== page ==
Pursuant to the statute, the notice to inform employees of coverage options must include information regarding the existence of a new Marketplace as well as contact information and description of the services provided by a Marketplace. The notice must also inform the employee that the employee may be eligible for a premium tax credit under section 36B of the Code if the employee purchases a qualified health plan through the Marketplace; and a statement informing the employee that if the employee purchases a qualified health plan through the Marketplace, the employee may lose the employer contribution (if any) to any health benefits plan offered by the employer and that all or a portion of such contribution may be excludable from income for Federal income tax purposes.

D. Timing and Delivery of Notice

Employers are required to provide the notice to each new employee at the time of hiring beginning October 1, 2013. For 2014, the Department will consider a notice to be provided at the time of hiring if the notice is provided within 14 days of an employee’s start date.

With respect to employees who are current employees before October 1, 2013, employers are required to provide the notice not later than October 1, 2013. The notice is required to be provided automatically, free of charge.

The notice must be provided in writing in a manner calculated to be understood by the average employee. It may be provided by first-class mail. Alternatively, it may be provided electronically if the requirements of the Department of Labor’s electronic disclosure safe harbor at 29 CFR 2520.104b-1(c) are met.”

2018-07-15T07:59:55-07:00September 9th, 2013|Miscellaneous|0 Comments

If You Have a Confidential Trust Don’t Create a Separate Estate Planning Trust

Question:  You created a Confidential Trust for me to own my Arizona LLC and keep my name off the public records of the Arizona Corporation Commission.  Recently I signed a new trust that is for estate planning.  My new trust includes provisions for the administration of my assets after my death.  How does my new trust become the owner of the LLC currently owned by my Confidential Trust?

Answer:  You now have two trusts, each with their own names and creation dates.  The problem is that the Confidential Trust owns the LLC, but the Estate Planning Trust should own it.  Instead of creating an entirely new estate planning trust you should have kept the same trust name, trustees and trust creation date and just amended and restated the entire trust agreement to contain the language needed for your estate plan.  In other words, you should have converted the Confidential Trust to your estate planning trust with the end result that you would have one trust and it would be the owner of the LLC.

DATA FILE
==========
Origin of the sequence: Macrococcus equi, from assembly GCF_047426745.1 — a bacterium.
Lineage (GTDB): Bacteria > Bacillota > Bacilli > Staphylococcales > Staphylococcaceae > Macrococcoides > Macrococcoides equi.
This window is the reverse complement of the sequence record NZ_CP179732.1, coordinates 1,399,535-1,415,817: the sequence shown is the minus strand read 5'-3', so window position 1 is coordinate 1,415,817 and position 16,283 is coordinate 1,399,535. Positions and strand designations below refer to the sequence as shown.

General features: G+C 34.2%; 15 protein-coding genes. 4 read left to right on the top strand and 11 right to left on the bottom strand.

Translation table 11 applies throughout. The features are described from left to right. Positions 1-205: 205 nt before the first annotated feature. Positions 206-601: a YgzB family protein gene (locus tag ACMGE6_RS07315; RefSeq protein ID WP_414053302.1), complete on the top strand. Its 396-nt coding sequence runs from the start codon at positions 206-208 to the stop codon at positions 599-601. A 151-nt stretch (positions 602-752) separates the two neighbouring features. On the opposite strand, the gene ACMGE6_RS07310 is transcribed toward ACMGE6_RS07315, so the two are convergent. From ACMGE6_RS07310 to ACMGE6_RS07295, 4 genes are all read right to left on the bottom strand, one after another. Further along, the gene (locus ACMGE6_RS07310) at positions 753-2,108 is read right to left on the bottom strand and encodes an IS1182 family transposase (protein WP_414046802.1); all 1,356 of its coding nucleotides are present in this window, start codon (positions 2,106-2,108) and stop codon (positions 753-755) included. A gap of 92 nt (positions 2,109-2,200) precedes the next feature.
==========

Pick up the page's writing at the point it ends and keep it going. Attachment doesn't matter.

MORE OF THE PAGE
Going forward your choices are:

1.  Transfer ownership of the LLC from the Confidential Trust to the estate planning trust and allow the Confidential Trust to die.  However, if the new estate planning trust has your name in it and you want to continue to keep your name off of the Arizona Corporation Commission’s public records then retain ownership of the LLC in the Confidential Trust and follow the next option.  We charge $545 to do this.  It includes preparing an Assignment of Membership Interest Agreement, Amendment to the Articles of Organization, resolutions of the member and a new membership certificate.

2.  Modify the Confidential Trust to provide that the beneficiary is the trustee(s) of the new estate planning trust.

My recommendation is to do option 1 now because option 2 postpones the need to do option 1 until the creator(s) of the Confidential Trust is/are deceased.

To learn more about how a Confidential Trust can keep your name off the Arizona Corporation Commission’s public records read my article called “How to Form an Arizona LLC without Disclosing Its Ultimate Owner(s).”

2013-08-28T06:48:53-07:00August 28th, 2013|FAQs, How Do I, Miscellaneous, Operating LLCs|0 Comments

Arizona LLCs Registered to do Biz in California May be Subject to Its New LLC Law

California adopted a terrible new LLC law that becomes effective on January 1, 2014.  California’s new LLC law appears to say that LLCs formed outside California that register to do business in California will be subject to the new California limited liability company law.  Section 17713.04(a) of the new LLC law provides that, except as otherwise provided in the law, the new LLC law applies to all California formed LLCs existing on or after January 1, 2014, but also to all foreign LLCs registered with the Secretary of State before January 1, 2014, and after December 31, 2013.

California is the state that has the highest annual maintenance fee on LLCs – $800/year minimum.

For more on this topic see “Potential Challenges Associated With California’s Revised Uniform Limited Liability Company Act.”

2018-05-20T08:56:39-07:00August 26th, 2013|Miscellaneous, Operating LLCs|0 Comments

Speaking on Forming LLCs to Military Personnel Exiting the Service

Today I will speak to a group of young military personnel who will soon leave the service and seek employment outside the military.  The U.S.Small Business Association’s Phoenix chapter of Service Corps of Retired Executives (SCORE) sponsors the two day workshop called “Operations Boots to Business from Service to Startup.”  I enjoy speaking to the young people and trading “war” stories from my five years flying the F-4 Phantom in the United States Air Force in another life.

2016-11-16T08:23:44-07:00August 15th, 2013|Miscellaneous|0 Comments

Keyts to Teach LLC Class at Phoenix School of Law

Beginning in September I will teach another class on LLCs and entity formations to third year law students at the Phoenix School of Law.  My son Richard C. Keyt, JD, will co-teach the class with me.  I’m very proud of my son and his accomplishments at such a young age and lucky to be able to work together with him every day in our business law and estate planning law firm.

2015-07-02T07:20:06-07:00August 14th, 2013|Miscellaneous|0 Comments